Figure 5.

ATR signaling in response to virus infection is abrogated by E4orf3 proteins that mislocalize the MRN complex. HeLa cells were transfected with an empty plasmid (vector) or with vectors expressing E4orf3 proteins. After 24 h, cells were either mock infected, infected with the E1b55K/E4orf6 mutant (dl1017) (positive control), or infected with the E4‐deletion mutant (dl1004). (A, B) Lysates from cells at 24 hpi were immunoblotted with antibodies to Chk1‐S345, RPA32‐S4,8, ATM‐1981 and RPA32. (C) Cells were fixed at 18 hpi, and immunofluorescence was performed with an antibody to RPA32‐S4,8. Images are shown merged with DAPI staining. A plasmid expressing GFP was cotransfected with that for E4orf3 at a ratio of 1:10 and GFP staining is shown in the lower left insert panel as a positive control for transfection.

The MRN complex is immobilized by Ad5‐E4orf3

We reported earlier that Ad5‐E4orf3 expression alters MRN complex solubility (Araujo et al, 2005). To examine the effect of E4orf3 on protein dynamics in live cells, we used fluorescently tagged fusion proteins of Mre11 and Nbs1. We expressed Mre11–YFP and Nbs1–YFP by cell transfection either in the presence of E4orf3 alone or in virus‐infected cells (Figure 6). The fusion proteins were distributed diffusely in the nucleoplasm in untreated cells (Lukas et al, 2003). In the presence of E4orf3, provided by virus infection or plasmid transfection, the fusion proteins localized into track‐like structures and accumulated in cytoplasmic aggregates (Figure 6A). Both Mre11–YFP and Nbs1–YFP fusion protein colocalized with endogenous Rad50 protein. Similar results were obtained using a stable cell line expressing Nbs1–2GFP (Lukas et al, 2003) (data not shown). These results show that the fusion proteins are correctly incorporated into E4orf3‐induced structures. During infection with E4‐deleted virus, Nbs1–YFP formed foci at viral replication centres (Figure 6A), as reported earlier for endogenous MRN (Stracker et al, 2002).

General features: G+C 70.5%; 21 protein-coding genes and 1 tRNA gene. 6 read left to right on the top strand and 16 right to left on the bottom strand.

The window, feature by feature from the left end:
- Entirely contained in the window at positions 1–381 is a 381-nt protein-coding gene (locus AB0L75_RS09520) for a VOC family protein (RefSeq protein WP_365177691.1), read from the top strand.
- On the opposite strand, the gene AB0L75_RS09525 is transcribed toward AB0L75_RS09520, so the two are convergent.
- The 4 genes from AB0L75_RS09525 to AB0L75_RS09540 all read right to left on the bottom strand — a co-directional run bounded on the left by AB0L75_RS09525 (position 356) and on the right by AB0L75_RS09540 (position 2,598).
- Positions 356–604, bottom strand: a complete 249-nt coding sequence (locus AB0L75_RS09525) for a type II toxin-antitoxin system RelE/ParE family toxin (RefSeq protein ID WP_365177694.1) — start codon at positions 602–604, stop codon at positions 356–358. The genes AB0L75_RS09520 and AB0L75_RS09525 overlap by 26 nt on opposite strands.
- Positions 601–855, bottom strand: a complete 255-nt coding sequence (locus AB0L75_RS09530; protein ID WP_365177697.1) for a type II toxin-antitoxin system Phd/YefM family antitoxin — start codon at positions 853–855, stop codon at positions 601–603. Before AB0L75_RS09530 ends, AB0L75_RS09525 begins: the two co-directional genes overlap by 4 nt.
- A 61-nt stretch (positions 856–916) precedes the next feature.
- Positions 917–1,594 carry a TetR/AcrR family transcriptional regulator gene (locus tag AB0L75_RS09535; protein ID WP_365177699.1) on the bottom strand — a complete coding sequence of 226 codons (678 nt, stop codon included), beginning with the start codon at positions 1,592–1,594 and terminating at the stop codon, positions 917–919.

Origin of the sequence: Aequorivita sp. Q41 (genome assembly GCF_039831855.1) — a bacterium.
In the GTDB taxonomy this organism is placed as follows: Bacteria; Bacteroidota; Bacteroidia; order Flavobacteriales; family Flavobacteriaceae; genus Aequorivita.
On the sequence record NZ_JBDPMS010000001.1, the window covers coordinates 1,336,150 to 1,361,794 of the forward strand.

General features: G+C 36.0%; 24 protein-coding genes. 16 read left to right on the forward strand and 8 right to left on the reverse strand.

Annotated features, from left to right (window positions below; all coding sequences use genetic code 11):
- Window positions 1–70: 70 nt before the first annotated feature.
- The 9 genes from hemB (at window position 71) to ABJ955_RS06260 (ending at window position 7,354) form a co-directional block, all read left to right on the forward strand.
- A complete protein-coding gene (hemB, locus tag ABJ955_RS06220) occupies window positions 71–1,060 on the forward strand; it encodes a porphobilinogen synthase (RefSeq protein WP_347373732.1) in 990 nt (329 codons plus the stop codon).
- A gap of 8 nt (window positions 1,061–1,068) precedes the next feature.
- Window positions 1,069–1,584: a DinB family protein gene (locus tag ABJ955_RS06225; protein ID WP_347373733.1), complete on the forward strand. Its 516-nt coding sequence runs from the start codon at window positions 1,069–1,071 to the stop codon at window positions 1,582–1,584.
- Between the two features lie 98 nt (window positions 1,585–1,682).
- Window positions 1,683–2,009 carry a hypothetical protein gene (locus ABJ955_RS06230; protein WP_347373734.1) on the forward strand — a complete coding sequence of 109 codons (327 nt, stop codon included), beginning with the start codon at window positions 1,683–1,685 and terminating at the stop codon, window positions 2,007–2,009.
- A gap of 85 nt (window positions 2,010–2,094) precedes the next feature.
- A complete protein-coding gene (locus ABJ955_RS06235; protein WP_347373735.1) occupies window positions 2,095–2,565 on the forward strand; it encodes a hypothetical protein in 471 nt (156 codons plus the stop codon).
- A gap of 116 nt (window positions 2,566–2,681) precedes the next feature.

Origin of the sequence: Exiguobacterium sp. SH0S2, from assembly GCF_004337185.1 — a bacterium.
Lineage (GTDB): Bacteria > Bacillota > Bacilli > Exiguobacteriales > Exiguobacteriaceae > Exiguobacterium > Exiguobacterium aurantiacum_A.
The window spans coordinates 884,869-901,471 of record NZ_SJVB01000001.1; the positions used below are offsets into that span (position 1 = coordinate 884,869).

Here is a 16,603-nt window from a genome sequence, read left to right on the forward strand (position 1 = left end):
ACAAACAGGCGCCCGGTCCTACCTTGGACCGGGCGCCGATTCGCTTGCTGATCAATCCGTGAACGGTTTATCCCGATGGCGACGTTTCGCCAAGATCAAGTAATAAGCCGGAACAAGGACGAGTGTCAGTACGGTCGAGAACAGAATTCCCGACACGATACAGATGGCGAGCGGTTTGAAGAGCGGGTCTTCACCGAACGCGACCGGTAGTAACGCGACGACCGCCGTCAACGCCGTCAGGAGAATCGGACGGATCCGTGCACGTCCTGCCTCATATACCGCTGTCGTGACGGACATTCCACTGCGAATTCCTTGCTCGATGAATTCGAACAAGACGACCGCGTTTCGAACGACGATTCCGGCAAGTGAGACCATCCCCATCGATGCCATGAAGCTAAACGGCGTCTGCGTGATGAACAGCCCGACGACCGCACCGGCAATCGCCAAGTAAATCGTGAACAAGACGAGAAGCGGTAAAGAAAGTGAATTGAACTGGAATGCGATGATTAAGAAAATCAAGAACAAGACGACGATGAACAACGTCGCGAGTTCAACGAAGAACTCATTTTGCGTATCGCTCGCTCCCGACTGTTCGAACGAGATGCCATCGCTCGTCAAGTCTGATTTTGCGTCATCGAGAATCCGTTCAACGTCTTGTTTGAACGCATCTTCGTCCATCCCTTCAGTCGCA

Figure 6.

E4orf3 abrogates MRN function by immobilizing the MRN complex. (A) HeLa cells were transfected with Nbs1–YFP or Mre11–YFP alone or together with Ad5‐E4orf3 plasmid vector. After 24 h, cells were infected with dl1004 or dl1017. Cells were fixed 18 hpi, and immunofluorescence was performed with a Rad50 antibody. Images shown are merged with DAPI staining. (BD) FRAP analysis of Nbs1 and Mre11 in cells expressing E4orf3 by infection or transfection. The unbleached portion of the cell served to normalize the overall fluorescence decay during the repeated image collection. Arrows above indicate the time of bleaching. (B) Stable U2OS cells expressing Nbs1–2GFP were either untreated, transfected with E4orf3, or treated with 10 Gy gamma‐irradiation. (C) HeLa cells were transfected with Nbs1–YFP and then mock treated or infected with dl1004 and dl1017. Cells were analyzed by FRAP at 18 hpi. (D) HeLa cells transfected with Mre11–YFP together with either empty vector or vectors expressing Ad5‐E4orf3 and E4orf3‐I104R were analyzed by FRAP.